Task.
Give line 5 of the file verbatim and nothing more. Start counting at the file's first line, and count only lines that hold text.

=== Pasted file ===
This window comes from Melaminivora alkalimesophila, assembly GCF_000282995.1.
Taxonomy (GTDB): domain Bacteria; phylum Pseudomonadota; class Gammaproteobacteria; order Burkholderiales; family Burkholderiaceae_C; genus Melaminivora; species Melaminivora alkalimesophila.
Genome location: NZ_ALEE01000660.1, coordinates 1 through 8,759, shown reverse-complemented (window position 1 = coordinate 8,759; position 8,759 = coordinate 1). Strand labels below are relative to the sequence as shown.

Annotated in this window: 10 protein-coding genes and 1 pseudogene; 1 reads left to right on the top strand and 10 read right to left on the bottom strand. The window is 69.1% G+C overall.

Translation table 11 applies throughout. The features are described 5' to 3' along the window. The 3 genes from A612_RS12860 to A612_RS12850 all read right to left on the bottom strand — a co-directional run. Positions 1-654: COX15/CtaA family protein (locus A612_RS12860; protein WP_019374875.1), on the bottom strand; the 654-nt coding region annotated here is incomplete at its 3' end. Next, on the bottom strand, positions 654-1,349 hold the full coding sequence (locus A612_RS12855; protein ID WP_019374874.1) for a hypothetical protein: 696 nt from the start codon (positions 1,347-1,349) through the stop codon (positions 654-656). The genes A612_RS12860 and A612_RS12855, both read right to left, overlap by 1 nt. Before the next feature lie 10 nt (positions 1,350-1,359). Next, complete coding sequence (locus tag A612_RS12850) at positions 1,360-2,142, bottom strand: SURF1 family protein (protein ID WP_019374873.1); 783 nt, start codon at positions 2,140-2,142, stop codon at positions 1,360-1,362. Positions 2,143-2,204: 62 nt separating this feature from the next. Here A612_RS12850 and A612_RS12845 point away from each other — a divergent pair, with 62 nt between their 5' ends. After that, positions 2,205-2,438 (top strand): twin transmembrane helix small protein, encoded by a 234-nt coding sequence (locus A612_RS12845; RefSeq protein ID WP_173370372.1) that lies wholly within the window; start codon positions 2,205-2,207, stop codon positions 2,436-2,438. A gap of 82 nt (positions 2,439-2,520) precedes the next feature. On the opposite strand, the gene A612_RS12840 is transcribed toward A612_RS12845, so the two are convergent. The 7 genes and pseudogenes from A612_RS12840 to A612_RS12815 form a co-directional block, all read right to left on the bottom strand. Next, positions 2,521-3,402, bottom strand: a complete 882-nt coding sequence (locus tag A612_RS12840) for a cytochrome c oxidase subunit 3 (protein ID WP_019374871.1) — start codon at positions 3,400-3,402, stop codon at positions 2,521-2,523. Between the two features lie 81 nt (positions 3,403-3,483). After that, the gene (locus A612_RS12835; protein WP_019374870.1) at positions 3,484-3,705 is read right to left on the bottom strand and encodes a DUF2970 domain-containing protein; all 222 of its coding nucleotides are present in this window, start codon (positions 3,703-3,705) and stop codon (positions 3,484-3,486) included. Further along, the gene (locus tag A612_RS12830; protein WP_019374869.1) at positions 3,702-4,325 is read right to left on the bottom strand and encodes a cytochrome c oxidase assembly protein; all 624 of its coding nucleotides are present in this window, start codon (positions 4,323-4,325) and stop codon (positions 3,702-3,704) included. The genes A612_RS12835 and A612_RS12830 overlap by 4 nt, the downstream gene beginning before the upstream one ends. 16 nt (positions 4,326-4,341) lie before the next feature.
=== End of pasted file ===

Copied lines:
Translation table 11 applies throughout. The features are described 5' to 3' along the window. The 3 genes from A612_RS12860 to A612_RS12850 all read right to left on the bottom strand — a co-directional run. Positions 1-654: COX15/CtaA family protein (locus A612_RS12860; protein WP_019374875.1), on the bottom strand; the 654-nt coding region annotated here is incomplete at its 3' end. Next, on the bottom strand, positions 654-1,349 hold the full coding sequence (locus A612_RS12855; protein ID WP_019374874.1) for a hypothetical protein: 696 nt from the start codon (positions 1,347-1,349) through the stop codon (positions 654-656). The genes A612_RS12860 and A612_RS12855, both read right to left, overlap by 1 nt. Before the next feature lie 10 nt (positions 1,350-1,359). Next, complete coding sequence (locus tag A612_RS12850) at positions 1,360-2,142, bottom strand: SURF1 family protein (protein ID WP_019374873.1); 783 nt, start codon at positions 2,140-2,142, stop codon at positions 1,360-1,362. Positions 2,143-2,204: 62 nt separating this feature from the next. Here A612_RS12850 and A612_RS12845 point away from each other — a divergent pair, with 62 nt between their 5' ends. After that, positions 2,205-2,438 (top strand): twin transmembrane helix small protein, encoded by a 234-nt coding sequence (locus A612_RS12845; RefSeq protein ID WP_173370372.1) that lies wholly within the window; start codon positions 2,205-2,207, stop codon positions 2,436-2,438. A gap of 82 nt (positions 2,439-2,520) precedes the next feature. On the opposite strand, the gene A612_RS12840 is transcribed toward A612_RS12845, so the two are convergent. The 7 genes and pseudogenes from A612_RS12840 to A612_RS12815 form a co-directional block, all read right to left on the bottom strand. Next, positions 2,521-3,402, bottom strand: a complete 882-nt coding sequence (locus tag A612_RS12840) for a cytochrome c oxidase subunit 3 (protein ID WP_019374871.1) — start codon at positions 3,400-3,402, stop codon at positions 2,521-2,523. Between the two features lie 81 nt (positions 3,403-3,483). After that, the gene (locus A612_RS12835; protein WP_019374870.1) at positions 3,484-3,705 is read right to left on the bottom strand and encodes a DUF2970 domain-containing protein; all 222 of its coding nucleotides are present in this window, start codon (positions 3,703-3,705) and stop codon (positions 3,484-3,486) included. Further along, the gene (locus tag A612_RS12830; protein WP_019374869.1) at positions 3,702-4,325 is read right to left on the bottom strand and encodes a cytochrome c oxidase assembly protein; all 624 of its coding nucleotides are present in this window, start codon (positions 4,323-4,325) and stop codon (positions 3,702-3,704) included. The genes A612_RS12835 and A612_RS12830 overlap by 4 nt, the downstream gene beginning before the upstream one ends. 16 nt (positions 4,326-4,341) lie before the next feature.